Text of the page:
Chanukah starts Friday evening and I anticipate it being a fairly stressful holiday. Those of you who've been reading this blog since the getgo may recall that my late cat Alexander caught on fire from a menorah candle. Scooter has been quite intrigued by my Sabbath candles, and I'm concerned the menorah candles will be irresistible to him. They burn pretty fast, but so does cat hair. Chanukah lasts eight days, starting with two candles, and then adding one a day, so Scooter is going to have lots of opportunities to play Joan Of Arc (I figured I would cleverly switch religions).

For anyone out there who celebrates Chanukah, have a happy one, and I hope your pets don't catch fire!

Tuesday, December 8, 2009

I Bet Tudor Family Reunions Were A Real Delight

I spent a delightful Sunday reading Into The Wild Nerd Yonder, by Julie Halpern. I won't tell you what it's about (because that would be spoilering), but its plot includes Dungeons and Dragons, sewing and sex. Not necessarily in that order.

Saturday, I finished reading The Sisters Who Would Be Queen. Poor Lady Jane Grey had her head chopped off (well you knew that), but oy, what happened to her sisters was almost as bad. Both of them fell in love and got married without that nasty old Queen Elizabeth's permission, and that nasty old Queen Elizabeth (who saw to it that her cousin Mary Queen Of Scots got her head chopped off) imprisoned them and their husbands, who they never got to see again (well, Katherine Grey spent one more night with her husband while she was in prison and got pregnant a second time and then never saw him again).

I'd explain to you how the Grey girls were related to Queen Elizabeth but I couldn't quite follow it myself. But they were, and I bet they wished they weren't. It's like their whole lives were Dungeons and Dragons.

I went to the library on Monday to return The Sisters Who Would Be Queen and resisted taking out a biography of Lady Jane Grey and one of Mary Queen Of Scots. Instead I took out Hound Dog by Jerry Leiber and Mike Stoller, which is definitely my kind of book (big print, huge margins and lots of photographs, and not the kind that are all on shiny pages that don't count, but are interspersed with the big print and huge margins).

Scooter and I have the same taste in books- lots of pictures and very little text.

My computer is having emotional issues. For reasons best known to it, it refuses to go on until 10 AM. If it didn't go on at all, I'd accept that it doesn't work and buy a new one, which I'm prepared, albeit reluctantly, to do. But then, just when I've decided it's stopped working forever, it turns on. I have no idea why this computer, or any other, would want to be a late sleeper, an option I don't have, since Scooter wakes me up at 6:55 every morning to play Purr On The Neck.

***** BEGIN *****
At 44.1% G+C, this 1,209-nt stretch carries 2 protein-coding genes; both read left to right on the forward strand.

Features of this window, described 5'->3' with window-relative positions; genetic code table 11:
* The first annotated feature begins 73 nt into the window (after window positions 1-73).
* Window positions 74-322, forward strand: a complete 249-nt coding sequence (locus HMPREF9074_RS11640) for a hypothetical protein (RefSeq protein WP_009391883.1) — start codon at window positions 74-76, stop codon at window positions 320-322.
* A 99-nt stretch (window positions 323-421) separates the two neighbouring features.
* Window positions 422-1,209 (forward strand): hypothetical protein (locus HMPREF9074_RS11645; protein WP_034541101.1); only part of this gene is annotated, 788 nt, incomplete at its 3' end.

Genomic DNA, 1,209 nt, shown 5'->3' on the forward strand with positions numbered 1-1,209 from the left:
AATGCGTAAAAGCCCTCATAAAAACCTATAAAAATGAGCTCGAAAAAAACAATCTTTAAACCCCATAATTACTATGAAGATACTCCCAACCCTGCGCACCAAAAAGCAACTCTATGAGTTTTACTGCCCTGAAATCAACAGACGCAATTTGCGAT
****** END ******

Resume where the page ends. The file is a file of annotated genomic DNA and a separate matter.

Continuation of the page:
Which reminds me. I had a very long weird dream last night, which I'll spare you most of the details of, but at one point people were shooting at Canadian geese in a suburban area, and the geese got very upset and flew into a house and demolished it with their wings. The house collapsed from goose attack. This may be the single best visual I've ever had in a dream, and I bet if Alfred Hitchcock were still alive, he'd steal it from me.

For those who are interested, a list which would not include Queen Elizabeth 1 or 2, Jane, Katherine and Mary Grey, Jerry Leiber and Mike Stoller, or Alfred Hitchcock, I set up a section over at thirdmoonbook, where there are links to blog reviews of This World We Live In. Anyone who wishes to make comments about same is invited to, if they do so there and not here. All this is in deference to those who wish to remain spoiler free and yet are willing to read about what I'm reading and the suchlike.

In the beginning of my career, my books would get reviewed in newspapers and magazines right around the time the book was published, and then as my career went on and on, there were fewer magazines and newspapers to review the books, but what there was reviewed it right around the time the book was published. But now the reviews start months before the book is published and continue, as best I can tell, forever. I still see blog reviews of Life As We Knew It and the dead and the gone. There'll probably be more of the latter in the months to come, with its paperback publication in January. And I still get a little nervous whenever I see a review, although not as nervous as I will be the next time I see a gaggle of Canadian geese!